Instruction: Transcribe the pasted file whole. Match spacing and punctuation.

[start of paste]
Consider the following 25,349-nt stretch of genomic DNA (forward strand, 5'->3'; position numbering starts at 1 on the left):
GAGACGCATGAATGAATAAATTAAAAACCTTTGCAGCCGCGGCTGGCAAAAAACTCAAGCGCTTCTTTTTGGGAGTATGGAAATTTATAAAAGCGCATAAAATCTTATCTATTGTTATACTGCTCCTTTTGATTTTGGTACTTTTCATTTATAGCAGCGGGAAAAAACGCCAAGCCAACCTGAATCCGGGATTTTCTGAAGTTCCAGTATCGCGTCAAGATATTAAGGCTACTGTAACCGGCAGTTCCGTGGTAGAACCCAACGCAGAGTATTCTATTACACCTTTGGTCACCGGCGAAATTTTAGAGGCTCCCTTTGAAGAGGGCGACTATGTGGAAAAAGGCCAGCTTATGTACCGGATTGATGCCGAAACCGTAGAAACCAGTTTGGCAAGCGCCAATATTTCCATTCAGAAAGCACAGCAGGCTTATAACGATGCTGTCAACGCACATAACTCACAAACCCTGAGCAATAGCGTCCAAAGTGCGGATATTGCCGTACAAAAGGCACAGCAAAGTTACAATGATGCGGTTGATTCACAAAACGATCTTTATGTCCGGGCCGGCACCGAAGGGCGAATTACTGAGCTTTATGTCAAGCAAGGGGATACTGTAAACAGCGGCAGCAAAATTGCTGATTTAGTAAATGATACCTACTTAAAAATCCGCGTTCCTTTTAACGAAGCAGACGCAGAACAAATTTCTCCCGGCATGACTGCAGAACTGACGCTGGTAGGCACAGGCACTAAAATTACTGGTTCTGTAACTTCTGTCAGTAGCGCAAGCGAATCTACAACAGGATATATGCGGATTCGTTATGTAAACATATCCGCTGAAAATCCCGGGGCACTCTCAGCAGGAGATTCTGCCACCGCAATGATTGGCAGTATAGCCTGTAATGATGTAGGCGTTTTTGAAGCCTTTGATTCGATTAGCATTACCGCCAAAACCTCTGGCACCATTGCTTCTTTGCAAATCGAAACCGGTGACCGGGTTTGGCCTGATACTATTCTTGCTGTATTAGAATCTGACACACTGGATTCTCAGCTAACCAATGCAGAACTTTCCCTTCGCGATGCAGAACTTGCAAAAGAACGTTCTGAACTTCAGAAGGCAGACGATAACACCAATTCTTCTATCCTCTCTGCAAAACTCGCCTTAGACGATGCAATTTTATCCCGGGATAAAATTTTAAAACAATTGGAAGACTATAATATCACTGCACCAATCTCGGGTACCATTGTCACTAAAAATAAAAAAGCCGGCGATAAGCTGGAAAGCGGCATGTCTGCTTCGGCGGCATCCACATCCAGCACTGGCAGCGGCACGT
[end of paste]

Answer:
Consider the following 25,349-nt stretch of genomic DNA (forward strand, 5'->3'; position numbering starts at 1 on the left):
GAGACGCATGAATGAATAAATTAAAAACCTTTGCAGCCGCGGCTGGCAAAAAACTCAAGCGCTTCTTTTTGGGAGTATGGAAATTTATAAAAGCGCATAAAATCTTATCTATTGTTATACTGCTCCTTTTGATTTTGGTACTTTTCATTTATAGCAGCGGGAAAAAACGCCAAGCCAACCTGAATCCGGGATTTTCTGAAGTTCCAGTATCGCGTCAAGATATTAAGGCTACTGTAACCGGCAGTTCCGTGGTAGAACCCAACGCAGAGTATTCTATTACACCTTTGGTCACCGGCGAAATTTTAGAGGCTCCCTTTGAAGAGGGCGACTATGTGGAAAAAGGCCAGCTTATGTACCGGATTGATGCCGAAACCGTAGAAACCAGTTTGGCAAGCGCCAATATTTCCATTCAGAAAGCACAGCAGGCTTATAACGATGCTGTCAACGCACATAACTCACAAACCCTGAGCAATAGCGTCCAAAGTGCGGATATTGCCGTACAAAAGGCACAGCAAAGTTACAATGATGCGGTTGATTCACAAAACGATCTTTATGTCCGGGCCGGCACCGAAGGGCGAATTACTGAGCTTTATGTCAAGCAAGGGGATACTGTAAACAGCGGCAGCAAAATTGCTGATTTAGTAAATGATACCTACTTAAAAATCCGCGTTCCTTTTAACGAAGCAGACGCAGAACAAATTTCTCCCGGCATGACTGCAGAACTGACGCTGGTAGGCACAGGCACTAAAATTACTGGTTCTGTAACTTCTGTCAGTAGCGCAAGCGAATCTACAACAGGATATATGCGGATTCGTTATGTAAACATATCCGCTGAAAATCCCGGGGCACTCTCAGCAGGAGATTCTGCCACCGCAATGATTGGCAGTATAGCCTGTAATGATGTAGGCGTTTTTGAAGCCTTTGATTCGATTAGCATTACCGCCAAAACCTCTGGCACCATTGCTTCTTTGCAAATCGAAACCGGTGACCGGGTTTGGCCTGATACTATTCTTGCTGTATTAGAATCTGACACACTGGATTCTCAGCTAACCAATGCAGAACTTTCCCTTCGCGATGCAGAACTTGCAAAAGAACGTTCTGAACTTCAGAAGGCAGACGATAACACCAATTCTTCTATCCTCTCTGCAAAACTCGCCTTAGACGATGCAATTTTATCCCGGGATAAAATTTTAAAACAATTGGAAGACTATAATATCACTGCACCAATCTCGGGTACCATTGTCACTAAAAATAAAAAAGCCGGCGATAAGCTGGAAAGCGGCATGTCTGCTTCGGCGGCATCCACATCCAGCACTGGCAGCGGCACGT